Aired on November 22, 2010
Narration by Emily Bolinas
THE POLITICAL GAP
Perhaps the easiest divide to overcome is the political divide. In a democratic system of government, it is theoretically possible for each person to have the same rights and duties. Before the ballot box, both rich and poor have one vote. For once, the poor can make their voices heard. Even if often, these voices are ignored.
A 2004 study suggested that the poor know how to choose leaders in a more discerning way than is commonly believed. The result of the survey showed that righteousness, competence, integrity, and respectability were some of the criteria that the poor want good leaders to have. At the same time, this survey showed that elections were the one time the elites paid attention to the poor. Vote-buying is one of the more insidious examples of this.
Of course, the cultural gap does play a role in the political divide. While, for instance, intellectual and social elites think in terms of ideologies and structures, relationships may be the priority among those outside the elite. Different understandings of how leadership is exercised often affect how people make choices. Any attempt to bridge the political divide could benefit from a dialogue between these understandings.
Indeed, an attempt to bridge this gap may very well influence how we think about politics itself. Those of us in the elite may have to start re-thinking our unconditional allegiances to political ideologies that work only in certain contexts. Those of us who are not in the elite would have to understand that the idea of sakop, which we apply to tribe or family, could extend far wider than we first imagined.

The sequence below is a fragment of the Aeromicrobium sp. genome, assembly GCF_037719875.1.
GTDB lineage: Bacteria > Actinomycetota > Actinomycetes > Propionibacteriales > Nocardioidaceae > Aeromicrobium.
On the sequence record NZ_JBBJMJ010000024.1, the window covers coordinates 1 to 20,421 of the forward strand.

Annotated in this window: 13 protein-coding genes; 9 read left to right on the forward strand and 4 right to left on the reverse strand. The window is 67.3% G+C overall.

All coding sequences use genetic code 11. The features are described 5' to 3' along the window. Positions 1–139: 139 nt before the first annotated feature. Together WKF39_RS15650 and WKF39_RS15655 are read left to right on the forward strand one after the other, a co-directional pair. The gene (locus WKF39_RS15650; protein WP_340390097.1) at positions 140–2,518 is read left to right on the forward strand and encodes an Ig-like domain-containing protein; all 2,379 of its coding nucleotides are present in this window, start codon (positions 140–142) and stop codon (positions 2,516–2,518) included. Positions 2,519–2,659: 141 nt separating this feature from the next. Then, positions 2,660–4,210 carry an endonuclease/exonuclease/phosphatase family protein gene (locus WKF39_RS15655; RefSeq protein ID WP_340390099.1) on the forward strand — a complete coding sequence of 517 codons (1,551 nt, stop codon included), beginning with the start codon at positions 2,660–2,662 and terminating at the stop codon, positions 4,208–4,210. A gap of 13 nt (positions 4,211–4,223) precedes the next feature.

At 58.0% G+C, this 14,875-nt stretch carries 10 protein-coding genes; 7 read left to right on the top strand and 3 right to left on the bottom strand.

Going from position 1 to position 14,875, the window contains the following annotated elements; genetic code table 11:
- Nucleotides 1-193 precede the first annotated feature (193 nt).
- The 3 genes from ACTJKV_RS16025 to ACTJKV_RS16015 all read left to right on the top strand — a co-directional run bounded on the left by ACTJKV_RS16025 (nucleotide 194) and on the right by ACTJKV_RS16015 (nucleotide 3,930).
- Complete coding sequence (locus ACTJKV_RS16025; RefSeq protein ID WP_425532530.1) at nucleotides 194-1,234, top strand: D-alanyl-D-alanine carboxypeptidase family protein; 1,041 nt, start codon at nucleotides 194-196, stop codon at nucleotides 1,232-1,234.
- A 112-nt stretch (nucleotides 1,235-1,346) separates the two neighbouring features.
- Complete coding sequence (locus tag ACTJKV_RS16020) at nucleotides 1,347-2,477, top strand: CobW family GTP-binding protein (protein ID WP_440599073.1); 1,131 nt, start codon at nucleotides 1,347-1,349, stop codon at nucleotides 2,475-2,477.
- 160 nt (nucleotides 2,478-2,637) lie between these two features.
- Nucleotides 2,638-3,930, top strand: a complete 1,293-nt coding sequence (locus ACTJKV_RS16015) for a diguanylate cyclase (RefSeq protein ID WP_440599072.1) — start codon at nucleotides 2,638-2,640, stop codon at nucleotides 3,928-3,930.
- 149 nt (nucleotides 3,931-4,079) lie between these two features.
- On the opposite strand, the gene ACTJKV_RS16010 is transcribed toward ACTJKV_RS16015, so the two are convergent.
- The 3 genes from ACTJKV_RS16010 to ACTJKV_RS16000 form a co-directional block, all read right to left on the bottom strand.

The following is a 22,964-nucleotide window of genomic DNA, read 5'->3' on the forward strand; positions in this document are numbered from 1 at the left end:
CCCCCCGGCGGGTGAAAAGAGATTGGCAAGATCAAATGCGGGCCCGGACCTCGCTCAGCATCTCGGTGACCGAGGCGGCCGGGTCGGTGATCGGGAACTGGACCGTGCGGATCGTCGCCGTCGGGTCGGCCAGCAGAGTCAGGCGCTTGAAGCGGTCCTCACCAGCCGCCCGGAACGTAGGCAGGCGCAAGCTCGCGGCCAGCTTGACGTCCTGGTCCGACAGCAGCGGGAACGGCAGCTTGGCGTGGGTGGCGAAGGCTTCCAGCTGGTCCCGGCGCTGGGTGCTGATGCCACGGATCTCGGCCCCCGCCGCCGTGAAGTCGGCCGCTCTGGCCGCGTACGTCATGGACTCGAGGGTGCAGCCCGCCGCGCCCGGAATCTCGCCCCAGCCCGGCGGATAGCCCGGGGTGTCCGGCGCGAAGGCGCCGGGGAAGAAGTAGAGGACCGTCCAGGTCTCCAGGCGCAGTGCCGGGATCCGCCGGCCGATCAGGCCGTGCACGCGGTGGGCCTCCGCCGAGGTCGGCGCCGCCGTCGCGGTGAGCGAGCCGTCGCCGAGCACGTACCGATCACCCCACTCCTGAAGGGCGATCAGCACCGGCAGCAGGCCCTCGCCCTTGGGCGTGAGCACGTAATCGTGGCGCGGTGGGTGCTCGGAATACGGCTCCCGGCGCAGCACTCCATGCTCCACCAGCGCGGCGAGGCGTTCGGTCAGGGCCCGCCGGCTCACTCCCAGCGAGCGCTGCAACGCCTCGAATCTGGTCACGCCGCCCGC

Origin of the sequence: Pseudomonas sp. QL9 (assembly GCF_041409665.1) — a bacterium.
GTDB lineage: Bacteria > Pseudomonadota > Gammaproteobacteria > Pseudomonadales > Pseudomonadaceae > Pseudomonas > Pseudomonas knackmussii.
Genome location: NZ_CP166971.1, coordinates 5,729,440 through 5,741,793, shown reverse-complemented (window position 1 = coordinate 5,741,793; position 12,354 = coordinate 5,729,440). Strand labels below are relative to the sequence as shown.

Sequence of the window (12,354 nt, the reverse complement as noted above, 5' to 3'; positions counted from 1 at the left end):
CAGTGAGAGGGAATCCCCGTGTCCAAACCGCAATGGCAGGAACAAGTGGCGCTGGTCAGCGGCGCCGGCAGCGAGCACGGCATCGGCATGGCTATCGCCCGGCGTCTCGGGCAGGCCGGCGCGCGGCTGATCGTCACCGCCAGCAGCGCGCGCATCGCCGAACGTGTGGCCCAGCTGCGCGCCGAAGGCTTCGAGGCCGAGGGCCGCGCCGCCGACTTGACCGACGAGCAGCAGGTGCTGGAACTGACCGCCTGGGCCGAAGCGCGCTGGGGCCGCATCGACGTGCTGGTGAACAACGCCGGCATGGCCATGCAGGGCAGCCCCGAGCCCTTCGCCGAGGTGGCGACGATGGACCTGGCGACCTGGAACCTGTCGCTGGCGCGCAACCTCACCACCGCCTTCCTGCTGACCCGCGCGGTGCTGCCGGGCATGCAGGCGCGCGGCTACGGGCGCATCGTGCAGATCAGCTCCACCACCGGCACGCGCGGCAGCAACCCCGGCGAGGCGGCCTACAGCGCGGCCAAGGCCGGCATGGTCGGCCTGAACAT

What we welcome in the new government is its choice to appoint officials who, in general, believe in consultative processes. While it may be exasperating for those who believe decisive action is the answer for almost everything, our divided society demands a process of dialogue and listening. Sometimes we may have to start things all over again, and learn how to listen to different voices and understand such voices within their particular contexts.
For the faith community, it may well be that we ourselves propagate these divisions. We may very well be like the Levite or priest who prioritized religious boundaries over the call for compassion. Like the Jewish lawyer, we are being challenged to be neighbor to everyone. As Jesus urged the lawyer, “Go and do likewise.” The gospel demands that we do the same for our beloved yet tragically divided land.